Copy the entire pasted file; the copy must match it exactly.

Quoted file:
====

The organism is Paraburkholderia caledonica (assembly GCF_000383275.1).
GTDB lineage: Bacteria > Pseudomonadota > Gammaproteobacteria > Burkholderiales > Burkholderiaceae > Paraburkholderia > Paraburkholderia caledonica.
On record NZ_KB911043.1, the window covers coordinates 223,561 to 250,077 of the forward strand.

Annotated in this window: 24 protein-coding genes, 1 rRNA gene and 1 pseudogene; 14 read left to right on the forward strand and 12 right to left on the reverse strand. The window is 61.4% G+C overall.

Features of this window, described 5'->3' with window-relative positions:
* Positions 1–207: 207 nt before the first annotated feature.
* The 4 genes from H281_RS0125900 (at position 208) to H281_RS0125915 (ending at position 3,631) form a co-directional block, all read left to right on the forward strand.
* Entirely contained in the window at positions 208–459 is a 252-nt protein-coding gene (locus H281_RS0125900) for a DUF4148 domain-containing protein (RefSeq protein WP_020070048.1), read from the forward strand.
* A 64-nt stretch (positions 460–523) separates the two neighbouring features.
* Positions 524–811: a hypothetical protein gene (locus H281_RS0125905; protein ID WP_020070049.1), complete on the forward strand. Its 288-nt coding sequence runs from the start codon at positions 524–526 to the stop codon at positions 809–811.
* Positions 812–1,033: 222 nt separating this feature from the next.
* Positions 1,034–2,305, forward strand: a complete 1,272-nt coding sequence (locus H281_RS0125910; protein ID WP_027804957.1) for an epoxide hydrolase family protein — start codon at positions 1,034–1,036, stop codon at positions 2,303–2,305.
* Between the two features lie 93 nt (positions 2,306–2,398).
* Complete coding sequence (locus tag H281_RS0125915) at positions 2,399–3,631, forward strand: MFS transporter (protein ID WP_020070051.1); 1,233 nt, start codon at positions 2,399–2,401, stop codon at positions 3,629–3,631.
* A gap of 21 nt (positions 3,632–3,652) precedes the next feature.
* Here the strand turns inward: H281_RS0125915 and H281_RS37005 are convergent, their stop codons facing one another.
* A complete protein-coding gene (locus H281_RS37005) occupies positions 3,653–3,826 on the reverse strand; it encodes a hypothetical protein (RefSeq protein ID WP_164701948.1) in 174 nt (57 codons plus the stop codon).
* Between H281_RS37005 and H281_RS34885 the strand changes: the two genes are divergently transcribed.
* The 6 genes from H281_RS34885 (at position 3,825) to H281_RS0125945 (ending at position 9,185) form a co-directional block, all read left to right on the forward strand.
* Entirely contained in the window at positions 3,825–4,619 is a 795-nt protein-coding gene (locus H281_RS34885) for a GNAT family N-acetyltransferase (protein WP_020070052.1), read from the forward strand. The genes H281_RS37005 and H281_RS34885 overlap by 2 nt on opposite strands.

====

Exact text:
The organism is Paraburkholderia caledonica (assembly GCF_000383275.1).
GTDB lineage: Bacteria > Pseudomonadota > Gammaproteobacteria > Burkholderiales > Burkholderiaceae > Paraburkholderia > Paraburkholderia caledonica.
On record NZ_KB911043.1, the window covers coordinates 223,561 to 250,077 of the forward strand.

Annotated in this window: 24 protein-coding genes, 1 rRNA gene and 1 pseudogene; 14 read left to right on the forward strand and 12 right to left on the reverse strand. The window is 61.4% G+C overall.

Features of this window, described 5'->3' with window-relative positions:
* Positions 1–207: 207 nt before the first annotated feature.
* The 4 genes from H281_RS0125900 (at position 208) to H281_RS0125915 (ending at position 3,631) form a co-directional block, all read left to right on the forward strand.
* Entirely contained in the window at positions 208–459 is a 252-nt protein-coding gene (locus H281_RS0125900) for a DUF4148 domain-containing protein (RefSeq protein WP_020070048.1), read from the forward strand.
* A 64-nt stretch (positions 460–523) separates the two neighbouring features.
* Positions 524–811: a hypothetical protein gene (locus H281_RS0125905; protein ID WP_020070049.1), complete on the forward strand. Its 288-nt coding sequence runs from the start codon at positions 524–526 to the stop codon at positions 809–811.
* Positions 812–1,033: 222 nt separating this feature from the next.
* Positions 1,034–2,305, forward strand: a complete 1,272-nt coding sequence (locus H281_RS0125910; protein ID WP_027804957.1) for an epoxide hydrolase family protein — start codon at positions 1,034–1,036, stop codon at positions 2,303–2,305.
* Between the two features lie 93 nt (positions 2,306–2,398).
* Complete coding sequence (locus tag H281_RS0125915) at positions 2,399–3,631, forward strand: MFS transporter (protein ID WP_020070051.1); 1,233 nt, start codon at positions 2,399–2,401, stop codon at positions 3,629–3,631.
* A gap of 21 nt (positions 3,632–3,652) precedes the next feature.
* Here the strand turns inward: H281_RS0125915 and H281_RS37005 are convergent, their stop codons facing one another.
* A complete protein-coding gene (locus H281_RS37005) occupies positions 3,653–3,826 on the reverse strand; it encodes a hypothetical protein (RefSeq protein ID WP_164701948.1) in 174 nt (57 codons plus the stop codon).
* Between H281_RS37005 and H281_RS34885 the strand changes: the two genes are divergently transcribed.
* The 6 genes from H281_RS34885 (at position 3,825) to H281_RS0125945 (ending at position 9,185) form a co-directional block, all read left to right on the forward strand.
* Entirely contained in the window at positions 3,825–4,619 is a 795-nt protein-coding gene (locus H281_RS34885) for a GNAT family N-acetyltransferase (protein WP_020070052.1), read from the forward strand. The genes H281_RS37005 and H281_RS34885 overlap by 2 nt on opposite strands.